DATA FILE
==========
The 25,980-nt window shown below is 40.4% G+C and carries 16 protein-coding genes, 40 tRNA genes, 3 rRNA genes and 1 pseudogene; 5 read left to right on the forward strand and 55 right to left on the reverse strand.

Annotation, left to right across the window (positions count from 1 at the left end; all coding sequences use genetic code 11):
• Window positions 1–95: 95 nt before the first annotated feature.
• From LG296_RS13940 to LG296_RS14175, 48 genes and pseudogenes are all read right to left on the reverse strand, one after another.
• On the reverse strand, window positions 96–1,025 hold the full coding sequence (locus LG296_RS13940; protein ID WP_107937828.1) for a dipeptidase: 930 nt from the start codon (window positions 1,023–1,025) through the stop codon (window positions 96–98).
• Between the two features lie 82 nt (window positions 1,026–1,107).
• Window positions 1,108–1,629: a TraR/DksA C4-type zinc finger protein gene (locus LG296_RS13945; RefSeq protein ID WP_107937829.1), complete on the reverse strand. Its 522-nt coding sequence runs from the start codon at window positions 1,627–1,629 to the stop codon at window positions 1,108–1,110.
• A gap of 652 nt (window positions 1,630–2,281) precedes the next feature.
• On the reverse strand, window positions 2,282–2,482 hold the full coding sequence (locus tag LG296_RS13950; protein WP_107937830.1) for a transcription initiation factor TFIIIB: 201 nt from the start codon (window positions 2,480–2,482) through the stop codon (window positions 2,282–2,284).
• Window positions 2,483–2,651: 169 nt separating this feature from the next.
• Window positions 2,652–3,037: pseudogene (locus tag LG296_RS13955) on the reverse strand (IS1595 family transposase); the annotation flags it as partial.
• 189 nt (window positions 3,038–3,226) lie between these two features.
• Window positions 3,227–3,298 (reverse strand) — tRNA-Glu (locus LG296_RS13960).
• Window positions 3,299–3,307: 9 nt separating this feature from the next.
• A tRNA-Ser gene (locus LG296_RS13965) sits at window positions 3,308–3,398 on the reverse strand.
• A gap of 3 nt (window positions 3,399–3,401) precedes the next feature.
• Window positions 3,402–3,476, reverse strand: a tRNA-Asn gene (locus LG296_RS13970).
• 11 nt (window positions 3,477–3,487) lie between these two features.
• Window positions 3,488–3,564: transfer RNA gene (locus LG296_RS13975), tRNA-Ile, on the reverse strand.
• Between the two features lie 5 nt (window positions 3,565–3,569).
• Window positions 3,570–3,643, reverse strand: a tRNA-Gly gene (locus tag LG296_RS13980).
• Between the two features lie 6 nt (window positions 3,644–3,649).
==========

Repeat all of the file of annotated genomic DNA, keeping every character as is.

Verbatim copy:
The 25,980-nt window shown below is 40.4% G+C and carries 16 protein-coding genes, 40 tRNA genes, 3 rRNA genes and 1 pseudogene; 5 read left to right on the forward strand and 55 right to left on the reverse strand.

Annotation, left to right across the window (positions count from 1 at the left end; all coding sequences use genetic code 11):
• Window positions 1–95: 95 nt before the first annotated feature.
• From LG296_RS13940 to LG296_RS14175, 48 genes and pseudogenes are all read right to left on the reverse strand, one after another.
• On the reverse strand, window positions 96–1,025 hold the full coding sequence (locus LG296_RS13940; protein ID WP_107937828.1) for a dipeptidase: 930 nt from the start codon (window positions 1,023–1,025) through the stop codon (window positions 96–98).
• Between the two features lie 82 nt (window positions 1,026–1,107).
• Window positions 1,108–1,629: a TraR/DksA C4-type zinc finger protein gene (locus LG296_RS13945; RefSeq protein ID WP_107937829.1), complete on the reverse strand. Its 522-nt coding sequence runs from the start codon at window positions 1,627–1,629 to the stop codon at window positions 1,108–1,110.
• A gap of 652 nt (window positions 1,630–2,281) precedes the next feature.
• On the reverse strand, window positions 2,282–2,482 hold the full coding sequence (locus tag LG296_RS13950; protein WP_107937830.1) for a transcription initiation factor TFIIIB: 201 nt from the start codon (window positions 2,480–2,482) through the stop codon (window positions 2,282–2,284).
• Window positions 2,483–2,651: 169 nt separating this feature from the next.
• Window positions 2,652–3,037: pseudogene (locus tag LG296_RS13955) on the reverse strand (IS1595 family transposase); the annotation flags it as partial.
• 189 nt (window positions 3,038–3,226) lie between these two features.
• Window positions 3,227–3,298 (reverse strand) — tRNA-Glu (locus LG296_RS13960).
• Window positions 3,299–3,307: 9 nt separating this feature from the next.
• A tRNA-Ser gene (locus LG296_RS13965) sits at window positions 3,308–3,398 on the reverse strand.
• A gap of 3 nt (window positions 3,399–3,401) precedes the next feature.
• Window positions 3,402–3,476, reverse strand: a tRNA-Asn gene (locus LG296_RS13970).
• 11 nt (window positions 3,477–3,487) lie between these two features.
• Window positions 3,488–3,564: transfer RNA gene (locus LG296_RS13975), tRNA-Ile, on the reverse strand.
• Between the two features lie 5 nt (window positions 3,565–3,569).
• Window positions 3,570–3,643, reverse strand: a tRNA-Gly gene (locus tag LG296_RS13980).
• Between the two features lie 6 nt (window positions 3,644–3,649).